$ mkdir ~/privatemodules/graphviz

Now, a module file can be created within the directory above. The module file should be named as the version of the software it is meant to load. Thus, continuing the graphviz example, a module file will be created titled 2.40.1:

$ <your favorite text editor here> ~/privatemodules/graphviz/2.40.1

Nearly anyone of the module files administered by the CRC can be used as a template to create a private module. Below is an example for a private graphviz module file. Graphviz has been compiled locally within user AFS space on CRC systems, for software which is a precompiled binary, see What if my Software is a precompiled Binary? below:

#  --------------------------------------------------------------------------  #

proc ModulesHelp { } {
puts stderr "Graphviz version 2.40.1"
puts stderr "\nGraphviz is open source graph visualization software. It has several main graph layout"
puts stderr "programs. It also has web and interactive graphical interfaces, and auxiliary tools, libraries,"
puts stderr "and language bindings. Graphviz has many useful features for concrete diagrams, such as options for"
puts stderr "colors, fonts, tabular node layouts, line styles, hyperlinks, and custom shapes."

if { [ module-info mode load ] } {
puts stderr [ concat "Loaded shampton's version of module " [module-info name] ]

set graphviz_path "/afs/"

# Setting paths
prepend-path  PATH              $graphviz_path/bin
prepend-path  LD_LIBRARY_PATH   $graphviz_path/lib
prepend-path  MANPATH           $graphviz_path/share/man

# Cleaning up environment
unset graphviz_path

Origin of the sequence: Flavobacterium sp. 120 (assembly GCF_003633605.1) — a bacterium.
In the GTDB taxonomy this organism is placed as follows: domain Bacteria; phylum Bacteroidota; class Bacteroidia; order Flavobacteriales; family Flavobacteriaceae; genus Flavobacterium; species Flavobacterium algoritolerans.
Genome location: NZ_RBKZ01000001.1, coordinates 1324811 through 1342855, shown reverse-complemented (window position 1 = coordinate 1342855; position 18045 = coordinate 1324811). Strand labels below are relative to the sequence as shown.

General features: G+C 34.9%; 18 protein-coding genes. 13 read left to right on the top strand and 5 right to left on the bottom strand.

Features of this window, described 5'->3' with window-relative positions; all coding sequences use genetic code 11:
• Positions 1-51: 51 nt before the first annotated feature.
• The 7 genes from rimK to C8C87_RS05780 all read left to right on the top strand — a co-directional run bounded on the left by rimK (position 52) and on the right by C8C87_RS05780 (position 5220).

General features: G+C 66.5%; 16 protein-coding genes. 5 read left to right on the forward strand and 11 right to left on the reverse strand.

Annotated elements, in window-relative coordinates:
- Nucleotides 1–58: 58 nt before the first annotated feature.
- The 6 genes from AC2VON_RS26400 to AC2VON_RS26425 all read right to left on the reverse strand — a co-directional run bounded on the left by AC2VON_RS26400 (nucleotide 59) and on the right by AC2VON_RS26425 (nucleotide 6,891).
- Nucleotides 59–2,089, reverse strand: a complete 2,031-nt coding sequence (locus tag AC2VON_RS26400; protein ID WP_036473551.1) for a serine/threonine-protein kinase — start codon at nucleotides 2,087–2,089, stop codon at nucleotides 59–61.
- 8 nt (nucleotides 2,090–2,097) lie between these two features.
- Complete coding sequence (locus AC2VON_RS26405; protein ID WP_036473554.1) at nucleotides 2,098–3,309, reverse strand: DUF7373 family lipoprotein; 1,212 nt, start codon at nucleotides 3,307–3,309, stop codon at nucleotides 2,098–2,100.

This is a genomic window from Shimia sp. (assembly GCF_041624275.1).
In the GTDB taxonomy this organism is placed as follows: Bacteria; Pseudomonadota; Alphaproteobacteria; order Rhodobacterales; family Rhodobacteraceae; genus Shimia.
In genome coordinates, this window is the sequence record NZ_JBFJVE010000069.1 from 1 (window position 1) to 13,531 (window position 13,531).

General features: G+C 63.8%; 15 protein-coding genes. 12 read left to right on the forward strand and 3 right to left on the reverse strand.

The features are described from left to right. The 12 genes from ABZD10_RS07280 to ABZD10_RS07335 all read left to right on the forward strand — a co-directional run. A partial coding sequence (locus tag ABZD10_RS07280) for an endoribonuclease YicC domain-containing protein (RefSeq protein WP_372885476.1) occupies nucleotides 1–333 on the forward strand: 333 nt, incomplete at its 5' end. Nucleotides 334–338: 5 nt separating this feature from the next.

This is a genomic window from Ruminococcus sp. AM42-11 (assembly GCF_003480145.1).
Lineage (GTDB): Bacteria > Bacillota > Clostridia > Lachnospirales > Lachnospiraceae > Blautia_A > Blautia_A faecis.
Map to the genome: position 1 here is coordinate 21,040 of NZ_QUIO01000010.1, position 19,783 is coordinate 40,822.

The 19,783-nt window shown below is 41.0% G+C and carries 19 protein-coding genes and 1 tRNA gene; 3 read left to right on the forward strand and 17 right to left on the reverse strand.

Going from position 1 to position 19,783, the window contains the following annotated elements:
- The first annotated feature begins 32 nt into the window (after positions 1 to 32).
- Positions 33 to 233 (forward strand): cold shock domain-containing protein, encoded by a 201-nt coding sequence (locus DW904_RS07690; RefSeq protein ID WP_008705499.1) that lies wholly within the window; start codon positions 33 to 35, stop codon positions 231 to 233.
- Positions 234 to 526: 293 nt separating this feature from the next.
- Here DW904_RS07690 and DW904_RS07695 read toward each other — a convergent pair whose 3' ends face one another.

module-whatis "\nGraphviz is open source graph visualization software."

It is important to use absolute paths while creating module files. As seen above, a module file simply manipulates paths.

What if my Software is a precompiled Binary?

A module file for a precompiled binary software package is even easier to create than a module file for software compiled locally. Below is an example of a module file for the Rust programming language compiler and package manager, which typically come as precompiled binaries.

#  --------------------------------------------------------------------------  #

proc ModulesHelp { } {
puts stderr "The rust modulefile defines the default system paths"
puts stderr "and environment variables needed to use Rust and"
puts stderr "Cargo, Rust's package manager."
puts stderr "Type \"module load rust\" to load the default version of Rust."

if { [ module-info mode load ] } {
puts stderr [ concat "Loaded <your name>'s version of module " [module-info name] ]

prepend-path    PATH   /afs/

module-whatis "Rust is a systems programming language that runs blazingly fast, prevents segfaults, and guarantees thread safety. More information can be found at:\n\t\t"

Using Private Modules

In order for the module command to find the newly created private modules, the module path must be changed. This can be done with

$ module use -a ~/privatemodules

The above command will only affect the current login shell. In order to always have access to private modules, add the above command to your shell configuration script.

  • For BASH users (new user default as of May 2018), add the above command to the bottom of your ~/.bashrc file

  • For cshell / tcsh users, add the above command to the bottom of your ~/.cshrc file.

Be sure to log out and log back in for the change to occur. Now, you can use the module commands (load, unload, avail, etc) on the private modules.

Different Versions of Software

Just like the CRC, private modules can be created for different versions of the same software. Simply create a new module file named after the version of software it is targeting and be sure the paths within the module file are correct. Thus you may get:

$ module avail

--------- /afs/ ----------
graphviz/2.40.1  rust/1.19.0(default)  rust/1.25.0  sage/8.0

To create a default version of a module, create a .version file within the directory of the module which follows suit to below:

set ModulesVersion "1.19.0"


When using module commands, the operation will occur to the first occurrence of the module the command finds. Thus, it may be a good idea to name a module something different from the CRC system modules.